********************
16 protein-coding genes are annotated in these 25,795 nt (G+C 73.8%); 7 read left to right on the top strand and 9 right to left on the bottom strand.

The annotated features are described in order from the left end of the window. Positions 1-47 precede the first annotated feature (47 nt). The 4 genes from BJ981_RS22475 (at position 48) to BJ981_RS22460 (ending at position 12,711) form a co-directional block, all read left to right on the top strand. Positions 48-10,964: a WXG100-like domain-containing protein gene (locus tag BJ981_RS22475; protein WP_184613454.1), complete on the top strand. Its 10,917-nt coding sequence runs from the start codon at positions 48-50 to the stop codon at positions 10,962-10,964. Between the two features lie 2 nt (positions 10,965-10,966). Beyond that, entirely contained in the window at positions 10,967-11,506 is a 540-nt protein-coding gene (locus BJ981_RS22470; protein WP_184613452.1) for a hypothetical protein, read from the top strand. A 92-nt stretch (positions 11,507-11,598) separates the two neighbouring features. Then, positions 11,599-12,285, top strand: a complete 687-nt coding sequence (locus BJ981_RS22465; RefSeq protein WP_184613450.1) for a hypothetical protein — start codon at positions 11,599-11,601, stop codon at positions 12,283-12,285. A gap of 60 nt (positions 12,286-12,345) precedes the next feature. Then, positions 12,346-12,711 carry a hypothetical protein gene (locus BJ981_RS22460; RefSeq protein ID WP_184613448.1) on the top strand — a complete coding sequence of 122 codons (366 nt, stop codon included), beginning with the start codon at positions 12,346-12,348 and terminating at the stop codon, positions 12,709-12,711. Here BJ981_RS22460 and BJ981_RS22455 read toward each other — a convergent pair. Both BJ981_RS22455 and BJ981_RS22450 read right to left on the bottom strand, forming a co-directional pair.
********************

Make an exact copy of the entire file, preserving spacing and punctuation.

16 protein-coding genes are annotated in these 25,795 nt (G+C 73.8%); 7 read left to right on the top strand and 9 right to left on the bottom strand.

The annotated features are described in order from the left end of the window. Positions 1-47 precede the first annotated feature (47 nt). The 4 genes from BJ981_RS22475 (at position 48) to BJ981_RS22460 (ending at position 12,711) form a co-directional block, all read left to right on the top strand. Positions 48-10,964: a WXG100-like domain-containing protein gene (locus tag BJ981_RS22475; protein WP_184613454.1), complete on the top strand. Its 10,917-nt coding sequence runs from the start codon at positions 48-50 to the stop codon at positions 10,962-10,964. Between the two features lie 2 nt (positions 10,965-10,966). Beyond that, entirely contained in the window at positions 10,967-11,506 is a 540-nt protein-coding gene (locus BJ981_RS22470; protein WP_184613452.1) for a hypothetical protein, read from the top strand. A 92-nt stretch (positions 11,507-11,598) separates the two neighbouring features. Then, positions 11,599-12,285, top strand: a complete 687-nt coding sequence (locus BJ981_RS22465; RefSeq protein WP_184613450.1) for a hypothetical protein — start codon at positions 11,599-11,601, stop codon at positions 12,283-12,285. A gap of 60 nt (positions 12,286-12,345) precedes the next feature. Then, positions 12,346-12,711 carry a hypothetical protein gene (locus BJ981_RS22460; RefSeq protein ID WP_184613448.1) on the top strand — a complete coding sequence of 122 codons (366 nt, stop codon included), beginning with the start codon at positions 12,346-12,348 and terminating at the stop codon, positions 12,709-12,711. Here BJ981_RS22460 and BJ981_RS22455 read toward each other — a convergent pair. Both BJ981_RS22455 and BJ981_RS22450 read right to left on the bottom strand, forming a co-directional pair.